Are you scared to die?
What do you think happens to our soul when we die? Personally, I’ve always believed that as one body dies, the soul gets out and it continues to wander. I’ve always believed that this physical body of ours are just vessels. Our characters, our thoughts, our emotions— all those are our soul using our body as a vessel to connect to be bale to do some things that are beyond what a soul could do. How about you? What is your thoughts about dying and soul?
Do you think there’s a life after death?
Scientists reveal shock findings from groundbreaking study.
The mystery of death is not to be told. It is something to be experienced. We all know one thing for sure: we are all going to die one day. And when we do die, we may not get the opportunity to come back and explain our experience.
Many religions believe in life after death. It is said the soul goes out of the body to live a new life in the spiritual realm. A wicked person is sent to hell to be tormented by a blazing fire, while a righteous person is sent to heaven to live an eternal and joyful life.
However, scientists believe that this religious interpretation of death is just a mythology. Some researchers have therefore devoted themselves to unraveling this mystery. The starting point: establish that there is some sort of life after death.
At the University of Southampton in the United Kingdom, researchers have confirmed in a new study that there is indeed life after death. The study has been published in the online journal Resuscitation.
The study is said to be the largest ever medical study into near-death and out-of-body experiences. The study revealed that some awareness may continue even after the brain has shut down completely. A human being is pronounced clinically dead if the heart stops beating and the brain shuts down. The condition can also be called cardiac arrest.
According to the researchers, they spent four years examining more than 2,000 people who suffered cardiac arrests at 15 hospitals in the United Kingdom, the United States and Austria. They found that nearly 40 percent of people who survived their resuscitation, described some kind of awareness during the time when they were clinically dead.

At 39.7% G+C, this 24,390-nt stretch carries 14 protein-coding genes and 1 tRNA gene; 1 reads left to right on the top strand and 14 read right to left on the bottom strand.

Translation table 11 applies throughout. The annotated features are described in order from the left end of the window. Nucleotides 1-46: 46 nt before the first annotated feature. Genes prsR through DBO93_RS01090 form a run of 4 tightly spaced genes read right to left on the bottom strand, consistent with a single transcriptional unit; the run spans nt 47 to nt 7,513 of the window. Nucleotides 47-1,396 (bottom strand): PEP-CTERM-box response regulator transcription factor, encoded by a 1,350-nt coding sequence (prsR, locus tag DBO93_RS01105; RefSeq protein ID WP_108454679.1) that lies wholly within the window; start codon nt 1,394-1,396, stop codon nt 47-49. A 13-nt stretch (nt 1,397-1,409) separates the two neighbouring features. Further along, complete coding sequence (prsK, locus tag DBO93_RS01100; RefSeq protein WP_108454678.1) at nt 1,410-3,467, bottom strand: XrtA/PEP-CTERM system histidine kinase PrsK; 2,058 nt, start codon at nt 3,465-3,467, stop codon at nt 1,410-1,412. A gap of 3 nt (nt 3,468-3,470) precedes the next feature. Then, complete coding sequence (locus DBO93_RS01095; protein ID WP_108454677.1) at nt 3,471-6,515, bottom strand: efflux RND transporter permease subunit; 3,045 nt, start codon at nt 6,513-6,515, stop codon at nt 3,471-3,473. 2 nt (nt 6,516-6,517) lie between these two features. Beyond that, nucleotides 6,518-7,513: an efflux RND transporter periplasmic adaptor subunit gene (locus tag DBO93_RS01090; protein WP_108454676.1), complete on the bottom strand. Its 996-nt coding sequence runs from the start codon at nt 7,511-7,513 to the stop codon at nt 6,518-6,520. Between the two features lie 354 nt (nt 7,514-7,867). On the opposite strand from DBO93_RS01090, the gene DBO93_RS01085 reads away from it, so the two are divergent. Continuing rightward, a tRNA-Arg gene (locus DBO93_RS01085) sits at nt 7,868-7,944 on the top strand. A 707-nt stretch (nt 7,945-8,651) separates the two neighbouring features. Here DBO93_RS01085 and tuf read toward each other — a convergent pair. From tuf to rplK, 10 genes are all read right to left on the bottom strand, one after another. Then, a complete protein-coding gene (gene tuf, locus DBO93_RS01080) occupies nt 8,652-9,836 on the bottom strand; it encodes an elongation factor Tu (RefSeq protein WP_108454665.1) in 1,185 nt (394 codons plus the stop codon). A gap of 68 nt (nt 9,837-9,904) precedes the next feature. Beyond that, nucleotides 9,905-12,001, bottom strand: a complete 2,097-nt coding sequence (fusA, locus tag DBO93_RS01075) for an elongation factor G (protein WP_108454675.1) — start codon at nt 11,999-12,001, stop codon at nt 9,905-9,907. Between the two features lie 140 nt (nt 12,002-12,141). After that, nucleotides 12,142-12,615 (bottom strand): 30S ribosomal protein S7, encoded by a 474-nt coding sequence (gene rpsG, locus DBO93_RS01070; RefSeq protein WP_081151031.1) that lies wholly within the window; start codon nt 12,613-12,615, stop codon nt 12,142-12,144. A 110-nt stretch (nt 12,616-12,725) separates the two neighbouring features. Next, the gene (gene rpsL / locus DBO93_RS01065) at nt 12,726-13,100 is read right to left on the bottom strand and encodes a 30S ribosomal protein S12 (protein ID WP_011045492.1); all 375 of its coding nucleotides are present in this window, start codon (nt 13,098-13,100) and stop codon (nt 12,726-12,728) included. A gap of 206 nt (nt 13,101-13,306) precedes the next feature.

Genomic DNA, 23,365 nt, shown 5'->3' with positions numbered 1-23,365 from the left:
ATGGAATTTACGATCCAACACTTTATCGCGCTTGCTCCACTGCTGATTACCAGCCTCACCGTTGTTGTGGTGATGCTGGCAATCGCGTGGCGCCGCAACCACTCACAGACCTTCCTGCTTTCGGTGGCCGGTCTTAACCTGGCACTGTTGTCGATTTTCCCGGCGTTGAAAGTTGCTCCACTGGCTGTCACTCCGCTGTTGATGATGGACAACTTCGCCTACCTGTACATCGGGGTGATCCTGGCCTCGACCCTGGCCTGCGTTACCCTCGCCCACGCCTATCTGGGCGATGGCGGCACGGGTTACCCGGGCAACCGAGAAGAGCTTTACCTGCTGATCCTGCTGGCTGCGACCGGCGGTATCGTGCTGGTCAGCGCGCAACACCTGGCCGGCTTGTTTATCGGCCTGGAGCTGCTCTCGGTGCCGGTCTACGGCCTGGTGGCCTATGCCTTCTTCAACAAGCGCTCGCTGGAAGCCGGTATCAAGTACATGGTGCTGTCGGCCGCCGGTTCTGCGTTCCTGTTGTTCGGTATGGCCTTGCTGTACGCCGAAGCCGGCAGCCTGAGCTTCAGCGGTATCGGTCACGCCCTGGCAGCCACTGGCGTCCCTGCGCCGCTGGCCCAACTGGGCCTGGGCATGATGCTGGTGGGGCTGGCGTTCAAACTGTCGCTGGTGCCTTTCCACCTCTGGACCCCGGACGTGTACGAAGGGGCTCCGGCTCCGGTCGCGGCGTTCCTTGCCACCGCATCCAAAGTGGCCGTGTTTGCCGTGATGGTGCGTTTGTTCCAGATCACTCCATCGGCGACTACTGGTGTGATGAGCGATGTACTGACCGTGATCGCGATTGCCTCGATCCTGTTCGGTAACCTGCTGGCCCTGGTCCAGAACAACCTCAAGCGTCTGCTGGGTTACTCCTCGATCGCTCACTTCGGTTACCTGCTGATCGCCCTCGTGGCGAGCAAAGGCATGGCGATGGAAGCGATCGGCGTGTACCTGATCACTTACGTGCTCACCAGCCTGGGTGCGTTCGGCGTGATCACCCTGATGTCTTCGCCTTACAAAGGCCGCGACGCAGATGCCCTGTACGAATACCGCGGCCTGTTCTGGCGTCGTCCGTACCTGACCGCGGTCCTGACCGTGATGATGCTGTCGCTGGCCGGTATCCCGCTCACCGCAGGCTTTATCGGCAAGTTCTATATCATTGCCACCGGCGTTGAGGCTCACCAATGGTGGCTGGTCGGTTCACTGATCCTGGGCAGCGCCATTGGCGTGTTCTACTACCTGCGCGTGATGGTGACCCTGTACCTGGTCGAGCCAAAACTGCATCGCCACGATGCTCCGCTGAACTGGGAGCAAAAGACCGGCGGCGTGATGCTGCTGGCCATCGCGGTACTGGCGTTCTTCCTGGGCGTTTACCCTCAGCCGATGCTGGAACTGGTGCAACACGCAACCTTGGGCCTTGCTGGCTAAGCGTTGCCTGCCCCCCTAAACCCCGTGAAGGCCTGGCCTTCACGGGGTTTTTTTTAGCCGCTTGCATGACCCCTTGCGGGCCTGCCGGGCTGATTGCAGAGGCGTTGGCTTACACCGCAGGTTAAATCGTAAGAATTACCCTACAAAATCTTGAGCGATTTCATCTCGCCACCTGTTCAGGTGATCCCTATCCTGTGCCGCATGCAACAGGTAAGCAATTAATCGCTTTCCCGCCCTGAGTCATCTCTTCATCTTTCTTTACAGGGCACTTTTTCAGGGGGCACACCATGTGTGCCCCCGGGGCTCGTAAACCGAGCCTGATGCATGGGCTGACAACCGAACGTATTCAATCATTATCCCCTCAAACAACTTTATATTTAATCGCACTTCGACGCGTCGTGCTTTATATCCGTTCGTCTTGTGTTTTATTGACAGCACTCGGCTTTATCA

Of the 2,060 cardiac arrest patients studied, 330 survived and of 140 surveyed, 39 percent said they had experienced some kind of awareness while being resuscitated. Although many of them could not recall specific details, some themes emerged. One in five said they had felt an unusual sense of peacefulness, while nearly one third said time had slowed down or speeded up.
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Some recalled seeing a bright light; a golden flash or the Sun shining. Others recounted feelings of fear, drowning or being dragged through deep water, 13 percent said they had felt separated from their bodies, and the same number said their senses had been heightened.
A 57-year-old man from Southampton, who was pronounced dead for three minutes, said he left his body entirely, watching his resuscitation from the corner of the room. He was able to accurately recount the actions of the nursing staff and the sound of the machines used in his resuscitation process.
Lead researcher of the study, Dr Sam Parnia said the study accurately revealed that people experience some awareness after death.
Dr Parnia was quoted as saying: “We know the brain can’t function when the heart has stopped beating. But in this case, conscious awareness appears to have continued for up to three minutes into the period when the heart wasn’t beating, even though the brain typically shuts down within 20-30 seconds after the heart has stopped. The man described everything that had happened in the room, but importantly, he heard two bleeps from a machine that makes a noise at three minute intervals. So we could time how long the experience lasted for. He seemed very credible and everything that he said had happened to him had actually happened.”
Dr Parnia also added that many more people may have experiences when they are close to death, but the drugs or sedatives used in the process of resuscitation may stop them remembering.
“Estimates have suggested that millions of people have had vivid experiences in relation to death but the scientific evidence has been ambiguous at best. Many people have assumed that these were hallucinations or illusions but they do seem to corresponded to actual events. And a higher proportion of people may have vivid death experiences, but do not recall them due to the effects of brain injury or sedative drugs on memory circuits. These experiences warrant further investigation,” Dr Parnia said.
Commenting on the study, the editor-in-chief of the journal Resuscitation, Dr Jerry Nolan said Dr Parnia and his colleagues are to be congratulated on the completion of a fascinating study that will open the door to more extensive research into what happens when we die.